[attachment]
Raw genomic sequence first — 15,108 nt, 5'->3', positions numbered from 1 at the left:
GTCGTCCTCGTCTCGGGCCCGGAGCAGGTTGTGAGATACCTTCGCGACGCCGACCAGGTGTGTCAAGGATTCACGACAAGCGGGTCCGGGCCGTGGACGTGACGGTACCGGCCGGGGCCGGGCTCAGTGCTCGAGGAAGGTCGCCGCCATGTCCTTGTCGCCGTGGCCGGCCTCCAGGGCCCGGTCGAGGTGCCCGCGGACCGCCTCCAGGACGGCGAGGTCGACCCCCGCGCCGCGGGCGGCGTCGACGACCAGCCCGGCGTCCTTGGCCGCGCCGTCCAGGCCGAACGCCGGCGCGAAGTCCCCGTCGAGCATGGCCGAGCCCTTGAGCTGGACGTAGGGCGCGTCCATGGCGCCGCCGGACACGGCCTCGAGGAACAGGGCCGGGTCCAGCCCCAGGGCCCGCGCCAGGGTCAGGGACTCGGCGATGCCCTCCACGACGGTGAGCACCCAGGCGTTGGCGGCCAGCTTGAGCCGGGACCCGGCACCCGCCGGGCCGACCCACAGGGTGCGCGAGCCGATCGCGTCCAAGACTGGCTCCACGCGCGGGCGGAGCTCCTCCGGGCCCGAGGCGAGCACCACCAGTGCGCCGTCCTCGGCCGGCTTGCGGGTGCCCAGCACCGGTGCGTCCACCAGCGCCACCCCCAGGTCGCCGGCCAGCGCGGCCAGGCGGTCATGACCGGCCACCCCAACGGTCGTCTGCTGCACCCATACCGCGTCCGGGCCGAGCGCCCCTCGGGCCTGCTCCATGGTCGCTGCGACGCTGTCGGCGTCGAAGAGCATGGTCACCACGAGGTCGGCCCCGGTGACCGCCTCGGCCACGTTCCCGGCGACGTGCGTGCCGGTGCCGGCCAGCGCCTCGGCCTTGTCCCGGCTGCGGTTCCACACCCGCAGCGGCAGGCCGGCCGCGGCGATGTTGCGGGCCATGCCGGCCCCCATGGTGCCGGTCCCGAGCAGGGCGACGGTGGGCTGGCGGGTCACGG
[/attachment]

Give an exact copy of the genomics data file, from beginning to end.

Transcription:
Raw genomic sequence first — 15,108 nt, 5'->3', positions numbered from 1 at the left:
GTCGTCCTCGTCTCGGGCCCGGAGCAGGTTGTGAGATACCTTCGCGACGCCGACCAGGTGTGTCAAGGATTCACGACAAGCGGGTCCGGGCCGTGGACGTGACGGTACCGGCCGGGGCCGGGCTCAGTGCTCGAGGAAGGTCGCCGCCATGTCCTTGTCGCCGTGGCCGGCCTCCAGGGCCCGGTCGAGGTGCCCGCGGACCGCCTCCAGGACGGCGAGGTCGACCCCCGCGCCGCGGGCGGCGTCGACGACCAGCCCGGCGTCCTTGGCCGCGCCGTCCAGGCCGAACGCCGGCGCGAAGTCCCCGTCGAGCATGGCCGAGCCCTTGAGCTGGACGTAGGGCGCGTCCATGGCGCCGCCGGACACGGCCTCGAGGAACAGGGCCGGGTCCAGCCCCAGGGCCCGCGCCAGGGTCAGGGACTCGGCGATGCCCTCCACGACGGTGAGCACCCAGGCGTTGGCGGCCAGCTTGAGCCGGGACCCGGCACCCGCCGGGCCGACCCACAGGGTGCGCGAGCCGATCGCGTCCAAGACTGGCTCCACGCGCGGGCGGAGCTCCTCCGGGCCCGAGGCGAGCACCACCAGTGCGCCGTCCTCGGCCGGCTTGCGGGTGCCCAGCACCGGTGCGTCCACCAGCGCCACCCCCAGGTCGCCGGCCAGCGCGGCCAGGCGGTCATGACCGGCCACCCCAACGGTCGTCTGCTGCACCCATACCGCGTCCGGGCCGAGCGCCCCTCGGGCCTGCTCCATGGTCGCTGCGACGCTGTCGGCGTCGAAGAGCATGGTCACCACGAGGTCGGCCCCGGTGACCGCCTCGGCCACGTTCCCGGCGACGTGCGTGCCGGTGCCGGCCAGCGCCTCGGCCTTGTCCCGGCTGCGGTTCCACACCCGCAGCGGCAGGCCGGCCGCGGCGATGTTGCGGGCCATGCCGGCCCCCATGGTGCCGGTCCCGAGCAGGGCGACGGTGGGCTGGCGGGTCACGG